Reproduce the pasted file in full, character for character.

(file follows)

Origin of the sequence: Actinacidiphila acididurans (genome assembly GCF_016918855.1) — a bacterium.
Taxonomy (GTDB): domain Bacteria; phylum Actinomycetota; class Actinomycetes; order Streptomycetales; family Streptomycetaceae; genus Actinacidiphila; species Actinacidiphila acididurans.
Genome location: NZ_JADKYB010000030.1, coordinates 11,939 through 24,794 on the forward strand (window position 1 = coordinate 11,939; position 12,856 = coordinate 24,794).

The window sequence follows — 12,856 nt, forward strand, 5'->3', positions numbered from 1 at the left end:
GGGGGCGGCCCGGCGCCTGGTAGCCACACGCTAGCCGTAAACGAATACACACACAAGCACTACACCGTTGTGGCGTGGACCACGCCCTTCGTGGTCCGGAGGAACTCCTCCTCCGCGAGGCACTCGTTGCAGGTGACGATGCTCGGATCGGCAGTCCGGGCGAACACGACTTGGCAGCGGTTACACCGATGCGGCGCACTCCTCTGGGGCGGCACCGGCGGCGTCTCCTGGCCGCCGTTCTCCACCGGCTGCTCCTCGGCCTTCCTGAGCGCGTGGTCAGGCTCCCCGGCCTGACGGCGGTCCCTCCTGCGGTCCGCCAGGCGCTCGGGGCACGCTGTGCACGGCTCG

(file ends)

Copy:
Origin of the sequence: Actinacidiphila acididurans (genome assembly GCF_016918855.1) — a bacterium.
Taxonomy (GTDB): domain Bacteria; phylum Actinomycetota; class Actinomycetes; order Streptomycetales; family Streptomycetaceae; genus Actinacidiphila; species Actinacidiphila acididurans.
Genome location: NZ_JADKYB010000030.1, coordinates 11,939 through 24,794 on the forward strand (window position 1 = coordinate 11,939; position 12,856 = coordinate 24,794).

The window sequence follows — 12,856 nt, forward strand, 5'->3', positions numbered from 1 at the left end:
GGGGGCGGCCCGGCGCCTGGTAGCCACACGCTAGCCGTAAACGAATACACACACAAGCACTACACCGTTGTGGCGTGGACCACGCCCTTCGTGGTCCGGAGGAACTCCTCCTCCGCGAGGCACTCGTTGCAGGTGACGATGCTCGGATCGGCAGTCCGGGCGAACACGACTTGGCAGCGGTTACACCGATGCGGCGCACTCCTCTGGGGCGGCACCGGCGGCGTCTCCTGGCCGCCGTTCTCCACCGGCTGCTCCTCGGCCTTCCTGAGCGCGTGGTCAGGCTCCCCGGCCTGACGGCGGTCCCTCCTGCGGTCCGCCAGGCGCTCGGGGCACGCTGTGCACGGCTCG